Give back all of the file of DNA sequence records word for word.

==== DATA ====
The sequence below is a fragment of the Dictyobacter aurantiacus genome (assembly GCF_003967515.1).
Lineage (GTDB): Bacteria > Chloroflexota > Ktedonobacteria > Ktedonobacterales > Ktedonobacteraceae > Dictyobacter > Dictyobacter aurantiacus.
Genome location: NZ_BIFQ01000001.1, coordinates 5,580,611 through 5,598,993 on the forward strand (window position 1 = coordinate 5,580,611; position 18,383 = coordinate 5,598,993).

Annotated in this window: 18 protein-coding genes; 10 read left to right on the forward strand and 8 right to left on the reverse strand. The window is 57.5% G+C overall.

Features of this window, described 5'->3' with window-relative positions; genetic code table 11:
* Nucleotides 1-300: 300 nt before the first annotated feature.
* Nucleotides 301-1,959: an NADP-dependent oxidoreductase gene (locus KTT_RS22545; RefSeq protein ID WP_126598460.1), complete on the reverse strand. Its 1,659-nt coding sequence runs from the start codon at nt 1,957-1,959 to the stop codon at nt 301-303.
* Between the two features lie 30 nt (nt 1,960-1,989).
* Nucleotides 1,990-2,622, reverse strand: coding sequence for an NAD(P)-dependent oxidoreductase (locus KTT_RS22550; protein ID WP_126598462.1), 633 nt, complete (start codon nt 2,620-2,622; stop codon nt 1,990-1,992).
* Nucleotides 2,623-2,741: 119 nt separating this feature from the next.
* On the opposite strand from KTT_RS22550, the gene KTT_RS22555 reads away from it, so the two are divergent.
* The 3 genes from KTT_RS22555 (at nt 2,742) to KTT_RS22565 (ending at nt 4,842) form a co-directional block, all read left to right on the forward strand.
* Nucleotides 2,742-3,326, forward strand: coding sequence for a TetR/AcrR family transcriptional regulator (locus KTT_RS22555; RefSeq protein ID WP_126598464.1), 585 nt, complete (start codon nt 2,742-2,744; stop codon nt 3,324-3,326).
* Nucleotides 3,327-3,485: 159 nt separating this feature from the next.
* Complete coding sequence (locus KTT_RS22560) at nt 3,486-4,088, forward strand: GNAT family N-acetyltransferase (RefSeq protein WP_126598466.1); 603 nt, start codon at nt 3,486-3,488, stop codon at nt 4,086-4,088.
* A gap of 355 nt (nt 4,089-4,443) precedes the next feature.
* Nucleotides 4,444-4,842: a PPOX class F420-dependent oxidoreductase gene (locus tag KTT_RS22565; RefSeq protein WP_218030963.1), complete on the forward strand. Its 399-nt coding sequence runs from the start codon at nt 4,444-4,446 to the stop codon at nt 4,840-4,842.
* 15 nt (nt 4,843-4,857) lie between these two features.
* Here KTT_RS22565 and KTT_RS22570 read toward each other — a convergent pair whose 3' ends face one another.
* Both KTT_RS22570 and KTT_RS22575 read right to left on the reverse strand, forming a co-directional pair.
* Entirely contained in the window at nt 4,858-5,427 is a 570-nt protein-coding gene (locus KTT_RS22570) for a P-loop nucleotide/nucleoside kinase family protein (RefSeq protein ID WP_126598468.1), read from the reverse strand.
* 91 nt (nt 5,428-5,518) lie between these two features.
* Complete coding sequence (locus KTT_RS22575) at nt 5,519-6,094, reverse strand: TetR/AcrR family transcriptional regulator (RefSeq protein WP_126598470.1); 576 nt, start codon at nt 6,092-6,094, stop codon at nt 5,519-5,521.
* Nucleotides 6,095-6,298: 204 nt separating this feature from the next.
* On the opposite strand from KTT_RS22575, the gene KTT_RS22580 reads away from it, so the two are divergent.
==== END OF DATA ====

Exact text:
The sequence below is a fragment of the Dictyobacter aurantiacus genome (assembly GCF_003967515.1).
Lineage (GTDB): Bacteria > Chloroflexota > Ktedonobacteria > Ktedonobacterales > Ktedonobacteraceae > Dictyobacter > Dictyobacter aurantiacus.
Genome location: NZ_BIFQ01000001.1, coordinates 5,580,611 through 5,598,993 on the forward strand (window position 1 = coordinate 5,580,611; position 18,383 = coordinate 5,598,993).

Annotated in this window: 18 protein-coding genes; 10 read left to right on the forward strand and 8 right to left on the reverse strand. The window is 57.5% G+C overall.

Features of this window, described 5'->3' with window-relative positions; genetic code table 11:
* Nucleotides 1-300: 300 nt before the first annotated feature.
* Nucleotides 301-1,959: an NADP-dependent oxidoreductase gene (locus KTT_RS22545; RefSeq protein ID WP_126598460.1), complete on the reverse strand. Its 1,659-nt coding sequence runs from the start codon at nt 1,957-1,959 to the stop codon at nt 301-303.
* Between the two features lie 30 nt (nt 1,960-1,989).
* Nucleotides 1,990-2,622, reverse strand: coding sequence for an NAD(P)-dependent oxidoreductase (locus KTT_RS22550; protein ID WP_126598462.1), 633 nt, complete (start codon nt 2,620-2,622; stop codon nt 1,990-1,992).
* Nucleotides 2,623-2,741: 119 nt separating this feature from the next.
* On the opposite strand from KTT_RS22550, the gene KTT_RS22555 reads away from it, so the two are divergent.
* The 3 genes from KTT_RS22555 (at nt 2,742) to KTT_RS22565 (ending at nt 4,842) form a co-directional block, all read left to right on the forward strand.
* Nucleotides 2,742-3,326, forward strand: coding sequence for a TetR/AcrR family transcriptional regulator (locus KTT_RS22555; RefSeq protein ID WP_126598464.1), 585 nt, complete (start codon nt 2,742-2,744; stop codon nt 3,324-3,326).
* Nucleotides 3,327-3,485: 159 nt separating this feature from the next.
* Complete coding sequence (locus KTT_RS22560) at nt 3,486-4,088, forward strand: GNAT family N-acetyltransferase (RefSeq protein WP_126598466.1); 603 nt, start codon at nt 3,486-3,488, stop codon at nt 4,086-4,088.
* A gap of 355 nt (nt 4,089-4,443) precedes the next feature.
* Nucleotides 4,444-4,842: a PPOX class F420-dependent oxidoreductase gene (locus tag KTT_RS22565; RefSeq protein WP_218030963.1), complete on the forward strand. Its 399-nt coding sequence runs from the start codon at nt 4,444-4,446 to the stop codon at nt 4,840-4,842.
* 15 nt (nt 4,843-4,857) lie between these two features.
* Here KTT_RS22565 and KTT_RS22570 read toward each other — a convergent pair whose 3' ends face one another.
* Both KTT_RS22570 and KTT_RS22575 read right to left on the reverse strand, forming a co-directional pair.
* Entirely contained in the window at nt 4,858-5,427 is a 570-nt protein-coding gene (locus KTT_RS22570) for a P-loop nucleotide/nucleoside kinase family protein (RefSeq protein ID WP_126598468.1), read from the reverse strand.
* 91 nt (nt 5,428-5,518) lie between these two features.
* Complete coding sequence (locus KTT_RS22575) at nt 5,519-6,094, reverse strand: TetR/AcrR family transcriptional regulator (RefSeq protein WP_126598470.1); 576 nt, start codon at nt 6,092-6,094, stop codon at nt 5,519-5,521.
* Nucleotides 6,095-6,298: 204 nt separating this feature from the next.
* On the opposite strand from KTT_RS22575, the gene KTT_RS22580 reads away from it, so the two are divergent.